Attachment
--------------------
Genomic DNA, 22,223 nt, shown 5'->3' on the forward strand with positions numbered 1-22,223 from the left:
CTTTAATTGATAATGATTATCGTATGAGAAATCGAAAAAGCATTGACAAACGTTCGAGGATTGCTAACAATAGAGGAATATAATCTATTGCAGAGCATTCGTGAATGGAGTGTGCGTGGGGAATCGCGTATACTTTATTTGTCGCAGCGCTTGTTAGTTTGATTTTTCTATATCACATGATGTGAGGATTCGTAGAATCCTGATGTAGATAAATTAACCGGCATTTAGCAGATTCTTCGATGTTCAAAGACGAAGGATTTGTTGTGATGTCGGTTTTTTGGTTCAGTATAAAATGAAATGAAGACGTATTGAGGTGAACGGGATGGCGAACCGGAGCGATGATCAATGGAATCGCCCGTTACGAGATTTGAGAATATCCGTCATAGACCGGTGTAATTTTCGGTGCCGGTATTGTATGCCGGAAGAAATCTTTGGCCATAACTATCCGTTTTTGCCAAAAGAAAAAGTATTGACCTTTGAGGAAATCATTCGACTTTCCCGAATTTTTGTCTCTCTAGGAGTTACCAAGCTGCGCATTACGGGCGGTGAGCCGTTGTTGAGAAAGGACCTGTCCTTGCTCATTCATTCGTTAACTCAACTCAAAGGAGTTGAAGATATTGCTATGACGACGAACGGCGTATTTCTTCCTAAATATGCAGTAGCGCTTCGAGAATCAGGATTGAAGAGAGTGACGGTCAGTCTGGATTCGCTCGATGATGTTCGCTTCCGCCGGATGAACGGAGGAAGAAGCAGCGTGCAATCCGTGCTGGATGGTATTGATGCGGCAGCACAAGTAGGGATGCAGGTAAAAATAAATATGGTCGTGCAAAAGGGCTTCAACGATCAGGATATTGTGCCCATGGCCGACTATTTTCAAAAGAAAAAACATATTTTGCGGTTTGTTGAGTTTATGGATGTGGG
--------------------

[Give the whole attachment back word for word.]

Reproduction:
Genomic DNA, 22,223 nt, shown 5'->3' on the forward strand with positions numbered 1-22,223 from the left:
CTTTAATTGATAATGATTATCGTATGAGAAATCGAAAAAGCATTGACAAACGTTCGAGGATTGCTAACAATAGAGGAATATAATCTATTGCAGAGCATTCGTGAATGGAGTGTGCGTGGGGAATCGCGTATACTTTATTTGTCGCAGCGCTTGTTAGTTTGATTTTTCTATATCACATGATGTGAGGATTCGTAGAATCCTGATGTAGATAAATTAACCGGCATTTAGCAGATTCTTCGATGTTCAAAGACGAAGGATTTGTTGTGATGTCGGTTTTTTGGTTCAGTATAAAATGAAATGAAGACGTATTGAGGTGAACGGGATGGCGAACCGGAGCGATGATCAATGGAATCGCCCGTTACGAGATTTGAGAATATCCGTCATAGACCGGTGTAATTTTCGGTGCCGGTATTGTATGCCGGAAGAAATCTTTGGCCATAACTATCCGTTTTTGCCAAAAGAAAAAGTATTGACCTTTGAGGAAATCATTCGACTTTCCCGAATTTTTGTCTCTCTAGGAGTTACCAAGCTGCGCATTACGGGCGGTGAGCCGTTGTTGAGAAAGGACCTGTCCTTGCTCATTCATTCGTTAACTCAACTCAAAGGAGTTGAAGATATTGCTATGACGACGAACGGCGTATTTCTTCCTAAATATGCAGTAGCGCTTCGAGAATCAGGATTGAAGAGAGTGACGGTCAGTCTGGATTCGCTCGATGATGTTCGCTTCCGCCGGATGAACGGAGGAAGAAGCAGCGTGCAATCCGTGCTGGATGGTATTGATGCGGCAGCACAAGTAGGGATGCAGGTAAAAATAAATATGGTCGTGCAAAAGGGCTTCAACGATCAGGATATTGTGCCCATGGCCGACTATTTTCAAAAGAAAAAACATATTTTGCGGTTTGTTGAGTTTATGGATGTGGG